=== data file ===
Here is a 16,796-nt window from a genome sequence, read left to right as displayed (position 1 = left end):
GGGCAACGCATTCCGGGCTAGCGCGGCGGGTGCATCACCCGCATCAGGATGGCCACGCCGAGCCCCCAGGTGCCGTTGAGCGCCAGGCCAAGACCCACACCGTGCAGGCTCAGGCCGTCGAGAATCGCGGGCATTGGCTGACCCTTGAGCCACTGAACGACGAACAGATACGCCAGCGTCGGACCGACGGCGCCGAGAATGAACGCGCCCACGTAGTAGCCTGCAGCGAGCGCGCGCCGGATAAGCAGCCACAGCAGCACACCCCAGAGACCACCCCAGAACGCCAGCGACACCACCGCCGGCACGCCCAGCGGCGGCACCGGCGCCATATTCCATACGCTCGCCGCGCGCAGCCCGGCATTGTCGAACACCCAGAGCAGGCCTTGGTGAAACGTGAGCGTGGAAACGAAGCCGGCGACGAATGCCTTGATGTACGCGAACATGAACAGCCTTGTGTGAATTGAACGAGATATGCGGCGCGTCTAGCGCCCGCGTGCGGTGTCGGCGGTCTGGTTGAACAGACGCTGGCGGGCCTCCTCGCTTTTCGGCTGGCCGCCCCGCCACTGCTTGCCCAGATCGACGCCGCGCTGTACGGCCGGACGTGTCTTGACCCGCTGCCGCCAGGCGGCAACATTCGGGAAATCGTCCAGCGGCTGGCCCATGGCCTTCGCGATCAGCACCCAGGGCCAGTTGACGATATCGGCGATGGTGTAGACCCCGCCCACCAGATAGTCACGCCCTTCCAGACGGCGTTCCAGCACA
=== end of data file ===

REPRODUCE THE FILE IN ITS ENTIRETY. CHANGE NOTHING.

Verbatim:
Here is a 16,796-nt window from a genome sequence, read left to right as displayed (position 1 = left end):
GGGCAACGCATTCCGGGCTAGCGCGGCGGGTGCATCACCCGCATCAGGATGGCCACGCCGAGCCCCCAGGTGCCGTTGAGCGCCAGGCCAAGACCCACACCGTGCAGGCTCAGGCCGTCGAGAATCGCGGGCATTGGCTGACCCTTGAGCCACTGAACGACGAACAGATACGCCAGCGTCGGACCGACGGCGCCGAGAATGAACGCGCCCACGTAGTAGCCTGCAGCGAGCGCGCGCCGGATAAGCAGCCACAGCAGCACACCCCAGAGACCACCCCAGAACGCCAGCGACACCACCGCCGGCACGCCCAGCGGCGGCACCGGCGCCATATTCCATACGCTCGCCGCGCGCAGCCCGGCATTGTCGAACACCCAGAGCAGGCCTTGGTGAAACGTGAGCGTGGAAACGAAGCCGGCGACGAATGCCTTGATGTACGCGAACATGAACAGCCTTGTGTGAATTGAACGAGATATGCGGCGCGTCTAGCGCCCGCGTGCGGTGTCGGCGGTCTGGTTGAACAGACGCTGGCGGGCCTCCTCGCTTTTCGGCTGGCCGCCCCGCCACTGCTTGCCCAGATCGACGCCGCGCTGTACGGCCGGACGTGTCTTGACCCGCTGCCGCCAGGCGGCAACATTCGGGAAATCGTCCAGCGGCTGGCCCATGGCCTTCGCGATCAGCACCCAGGGCCAGTTGACGATATCGGCGATGGTGTAGACCCCGCCCACCAGATAGTCACGCCCTTCCAGACGGCGTTCCAGCACA